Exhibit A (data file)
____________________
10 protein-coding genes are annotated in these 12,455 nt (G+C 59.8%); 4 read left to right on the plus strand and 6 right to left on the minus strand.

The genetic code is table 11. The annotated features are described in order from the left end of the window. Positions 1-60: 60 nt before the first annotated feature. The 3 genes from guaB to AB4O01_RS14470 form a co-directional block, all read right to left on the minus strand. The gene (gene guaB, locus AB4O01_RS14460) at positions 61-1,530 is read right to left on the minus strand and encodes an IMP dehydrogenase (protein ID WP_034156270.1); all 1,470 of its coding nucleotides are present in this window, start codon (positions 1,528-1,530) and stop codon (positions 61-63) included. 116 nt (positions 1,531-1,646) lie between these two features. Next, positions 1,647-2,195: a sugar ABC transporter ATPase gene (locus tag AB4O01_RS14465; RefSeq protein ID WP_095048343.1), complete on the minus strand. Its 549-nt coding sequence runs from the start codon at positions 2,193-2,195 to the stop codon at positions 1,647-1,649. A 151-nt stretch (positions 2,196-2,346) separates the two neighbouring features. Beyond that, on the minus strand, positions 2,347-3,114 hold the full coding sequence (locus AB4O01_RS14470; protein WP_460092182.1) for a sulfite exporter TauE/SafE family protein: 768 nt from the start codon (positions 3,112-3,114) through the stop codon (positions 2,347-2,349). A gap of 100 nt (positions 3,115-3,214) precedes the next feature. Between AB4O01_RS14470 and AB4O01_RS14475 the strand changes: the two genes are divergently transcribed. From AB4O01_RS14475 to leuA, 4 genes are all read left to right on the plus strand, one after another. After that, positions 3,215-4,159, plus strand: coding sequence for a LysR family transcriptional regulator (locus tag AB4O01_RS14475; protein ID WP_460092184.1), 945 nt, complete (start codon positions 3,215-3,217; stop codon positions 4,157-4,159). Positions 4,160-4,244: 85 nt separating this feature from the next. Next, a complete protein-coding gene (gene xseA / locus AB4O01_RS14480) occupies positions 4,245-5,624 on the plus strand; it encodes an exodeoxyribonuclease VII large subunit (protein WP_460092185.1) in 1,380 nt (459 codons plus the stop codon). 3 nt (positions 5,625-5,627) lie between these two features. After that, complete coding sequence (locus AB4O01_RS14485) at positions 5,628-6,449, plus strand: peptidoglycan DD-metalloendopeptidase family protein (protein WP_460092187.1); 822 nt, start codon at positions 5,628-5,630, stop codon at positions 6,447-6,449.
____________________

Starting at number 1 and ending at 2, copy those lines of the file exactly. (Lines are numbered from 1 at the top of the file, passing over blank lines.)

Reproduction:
10 protein-coding genes are annotated in these 12,455 nt (G+C 59.8%); 4 read left to right on the plus strand and 6 right to left on the minus strand.

The genetic code is table 11. The annotated features are described in order from the left end of the window. Positions 1-60: 60 nt before the first annotated feature. The 3 genes from guaB to AB4O01_RS14470 form a co-directional block, all read right to left on the minus strand. The gene (gene guaB, locus AB4O01_RS14460) at positions 61-1,530 is read right to left on the minus strand and encodes an IMP dehydrogenase (protein ID WP_034156270.1); all 1,470 of its coding nucleotides are present in this window, start codon (positions 1,528-1,530) and stop codon (positions 61-63) included. 116 nt (positions 1,531-1,646) lie between these two features. Next, positions 1,647-2,195: a sugar ABC transporter ATPase gene (locus tag AB4O01_RS14465; RefSeq protein ID WP_095048343.1), complete on the minus strand. Its 549-nt coding sequence runs from the start codon at positions 2,193-2,195 to the stop codon at positions 1,647-1,649. A 151-nt stretch (positions 2,196-2,346) separates the two neighbouring features. Beyond that, on the minus strand, positions 2,347-3,114 hold the full coding sequence (locus AB4O01_RS14470; protein WP_460092182.1) for a sulfite exporter TauE/SafE family protein: 768 nt from the start codon (positions 3,112-3,114) through the stop codon (positions 2,347-2,349). A gap of 100 nt (positions 3,115-3,214) precedes the next feature. Between AB4O01_RS14470 and AB4O01_RS14475 the strand changes: the two genes are divergently transcribed. From AB4O01_RS14475 to leuA, 4 genes are all read left to right on the plus strand, one after another. After that, positions 3,215-4,159, plus strand: coding sequence for a LysR family transcriptional regulator (locus tag AB4O01_RS14475; protein ID WP_460092184.1), 945 nt, complete (start codon positions 3,215-3,217; stop codon positions 4,157-4,159). Positions 4,160-4,244: 85 nt separating this feature from the next. Next, a complete protein-coding gene (gene xseA / locus AB4O01_RS14480) occupies positions 4,245-5,624 on the plus strand; it encodes an exodeoxyribonuclease VII large subunit (protein WP_460092185.1) in 1,380 nt (459 codons plus the stop codon). 3 nt (positions 5,625-5,627) lie between these two features. After that, complete coding sequence (locus AB4O01_RS14485) at positions 5,628-6,449, plus strand: peptidoglycan DD-metalloendopeptidase family protein (protein WP_460092187.1); 822 nt, start codon at positions 5,628-5,630, stop codon at positions 6,447-6,449.